The polyethylene industry's long road back to health already may have begun.
``We're off to a good start this year,'' said Robert Buesinger, PE sales manager for Chevron Phillips Chemical Co. LP of Houston. ``Higher-cost capacity has been shut down and there's also been some consolidation among processors, which has taken out excess extrusion and molding capacity.''
Buesinger spoke at the DeWitt World Petrochemical Review, March 20-21 in Houston.
The North American PE field has nowhere to go but up in 2002, as it's coming off a year in which sales for high, low and lineas low density PE slipped 8, 10 and 1 percent, respectively. Resin makers have done their part by idling more than 1 billion pounds of capacity in the past 18 months.
Buesinger expects total growth of 4-6 percent in 2002, as processors seek to rebuild inventory and the U.S. economy starts to bounce back in the second half of the year.
Making the distinction between inventory restocking and a true growth curve is becoming more difficult for resin makers as processors follow the lead of megaretailers like Wal-Mart Stores Inc. and carry less and less inventory, Mark Healey, ExxonMobil Chemical Co. PE marketing manager, said in Houston.
``It's harder now to separate [restocking and growth] than it ever was,'' Healey said. ``We're cautiously hoping for a second-half recovery.''
Houston-based consulting firm Chemical Market Associates Inc. anticipates operating rates for HDPE, LDPE and LLDPE will improve in 2002. HDPE should settle at a 79 percent rate, with LDPE at 88 percent and LLDPE at 78 percent.
Eyeing global trends
CMAI consultant Howard Rappaport said that although things appear to be improving, PE makers and processors have to be aware of larger global trends, like the volume of PE bags imported into the United States tripling in the past five years. In 2001, more than 100 billion bags - equating to more than 1 billion pounds of resin consumption - made their way into the United States.
``We may not be receiving much foreign resin into the U.S. today, but we're receiving a heck of a lot of finished product,'' Rappaport said at his firm's World Petrochemical Conference, also held March 20-21 in Houston.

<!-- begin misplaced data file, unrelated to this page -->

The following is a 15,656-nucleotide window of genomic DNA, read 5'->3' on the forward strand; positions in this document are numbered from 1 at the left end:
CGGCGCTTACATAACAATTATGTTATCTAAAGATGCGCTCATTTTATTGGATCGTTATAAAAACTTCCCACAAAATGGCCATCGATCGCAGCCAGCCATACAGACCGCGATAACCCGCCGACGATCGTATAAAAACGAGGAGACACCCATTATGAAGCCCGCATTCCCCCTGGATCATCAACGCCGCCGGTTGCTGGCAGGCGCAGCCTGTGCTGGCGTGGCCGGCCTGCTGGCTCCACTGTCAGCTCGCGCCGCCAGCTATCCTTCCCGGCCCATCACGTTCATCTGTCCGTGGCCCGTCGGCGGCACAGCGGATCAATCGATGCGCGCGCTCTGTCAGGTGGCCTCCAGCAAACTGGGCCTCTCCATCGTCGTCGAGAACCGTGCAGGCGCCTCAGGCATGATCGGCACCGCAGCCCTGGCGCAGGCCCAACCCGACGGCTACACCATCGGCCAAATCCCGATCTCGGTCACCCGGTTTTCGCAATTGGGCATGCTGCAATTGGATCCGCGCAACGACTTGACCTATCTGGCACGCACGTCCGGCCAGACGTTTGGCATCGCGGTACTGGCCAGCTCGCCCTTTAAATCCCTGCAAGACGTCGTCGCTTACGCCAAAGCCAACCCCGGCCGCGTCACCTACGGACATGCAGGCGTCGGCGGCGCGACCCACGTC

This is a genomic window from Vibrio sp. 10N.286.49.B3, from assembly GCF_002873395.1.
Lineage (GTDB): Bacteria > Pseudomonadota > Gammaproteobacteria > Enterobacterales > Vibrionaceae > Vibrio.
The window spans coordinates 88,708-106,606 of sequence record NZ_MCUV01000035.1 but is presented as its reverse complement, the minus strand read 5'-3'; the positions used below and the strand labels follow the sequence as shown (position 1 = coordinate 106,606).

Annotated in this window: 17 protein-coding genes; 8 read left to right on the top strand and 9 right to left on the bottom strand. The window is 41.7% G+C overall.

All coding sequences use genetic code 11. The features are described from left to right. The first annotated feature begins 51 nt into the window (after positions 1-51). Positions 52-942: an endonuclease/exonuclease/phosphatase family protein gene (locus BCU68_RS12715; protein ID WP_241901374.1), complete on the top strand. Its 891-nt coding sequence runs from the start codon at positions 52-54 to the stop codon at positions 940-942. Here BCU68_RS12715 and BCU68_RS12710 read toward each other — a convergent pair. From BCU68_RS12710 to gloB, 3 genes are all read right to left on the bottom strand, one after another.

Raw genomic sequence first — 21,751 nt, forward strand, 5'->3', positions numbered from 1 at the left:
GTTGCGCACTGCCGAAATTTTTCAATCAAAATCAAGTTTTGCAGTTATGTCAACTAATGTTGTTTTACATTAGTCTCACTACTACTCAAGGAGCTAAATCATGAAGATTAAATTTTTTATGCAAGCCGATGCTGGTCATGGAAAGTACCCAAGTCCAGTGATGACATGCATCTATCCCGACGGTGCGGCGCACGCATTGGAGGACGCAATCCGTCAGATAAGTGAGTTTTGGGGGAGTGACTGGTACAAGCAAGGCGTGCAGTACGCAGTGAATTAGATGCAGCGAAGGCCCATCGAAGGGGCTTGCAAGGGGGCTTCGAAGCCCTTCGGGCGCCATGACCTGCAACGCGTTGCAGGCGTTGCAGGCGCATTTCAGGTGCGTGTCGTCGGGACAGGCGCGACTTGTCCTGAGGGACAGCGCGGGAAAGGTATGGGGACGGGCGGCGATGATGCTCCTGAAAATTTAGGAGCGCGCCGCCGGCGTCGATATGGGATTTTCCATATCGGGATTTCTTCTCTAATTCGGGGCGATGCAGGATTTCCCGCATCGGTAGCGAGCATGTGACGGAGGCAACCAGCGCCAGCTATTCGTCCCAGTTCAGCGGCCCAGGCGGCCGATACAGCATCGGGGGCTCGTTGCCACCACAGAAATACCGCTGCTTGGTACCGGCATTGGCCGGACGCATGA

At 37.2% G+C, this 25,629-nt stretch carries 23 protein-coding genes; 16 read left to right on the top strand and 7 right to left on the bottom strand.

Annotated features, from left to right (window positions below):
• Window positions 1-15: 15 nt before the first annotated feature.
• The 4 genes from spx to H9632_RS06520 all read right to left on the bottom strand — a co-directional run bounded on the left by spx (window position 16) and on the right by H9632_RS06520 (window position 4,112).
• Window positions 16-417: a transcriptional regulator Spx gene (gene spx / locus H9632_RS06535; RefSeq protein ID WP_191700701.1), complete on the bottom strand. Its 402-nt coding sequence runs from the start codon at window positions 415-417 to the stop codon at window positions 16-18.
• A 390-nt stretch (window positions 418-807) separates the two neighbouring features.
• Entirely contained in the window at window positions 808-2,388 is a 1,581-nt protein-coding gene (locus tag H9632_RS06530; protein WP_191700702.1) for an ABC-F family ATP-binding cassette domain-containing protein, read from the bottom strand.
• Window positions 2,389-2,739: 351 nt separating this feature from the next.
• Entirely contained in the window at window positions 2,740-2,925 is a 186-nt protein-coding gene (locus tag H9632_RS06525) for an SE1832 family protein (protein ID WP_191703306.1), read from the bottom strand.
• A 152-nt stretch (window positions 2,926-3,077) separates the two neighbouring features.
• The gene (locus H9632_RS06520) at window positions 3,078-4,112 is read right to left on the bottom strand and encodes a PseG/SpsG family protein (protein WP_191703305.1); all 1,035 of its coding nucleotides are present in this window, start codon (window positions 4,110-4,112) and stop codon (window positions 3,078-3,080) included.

Of the imported bags, almost 40 percent came from China, with 15 percent coming from Canada. Rappaport said much of the Canadian portion probably originated in China, making China responsible for about half of the total.
``To a retailer, whether a bag's made in Shanghai or Cincinnati isn't going to matter,'' he added. ``The only things that matter are price and if it gets to the store on time.''
PE makers' recent successful price increase - and their push for more - has changed the market dynamic somewhat in early 2002, according to DeWitt consultant Pat Duke.
``PE buyers didn't believe the first increase would go through, so they sat back and didn't buy ahead,'' he said. ``But [the first increase] did go through, so now [buyers] are taking the second increase more seriously.''
Buesinger added that the industry still is feeling a domino effect that began in late 1999 when processors loaded up on inventory in anticipation of Y2K troubles. Those problems never arrived, but as a result, processors had bloated inventories when demand started to slow in mid-2000. They then began a long inventory-shedding process that continued almost unabated into late 2001.
Technological improvements are giving Buesinger hope that PE is on the right track. He cited converting technology that is creating coextrusions of three, five, seven and nine layers, as well as resin technology that is driving emerging markets like HDPE fuel tanks, plastic lumber, large-diameter pressure pipe and new barrier films.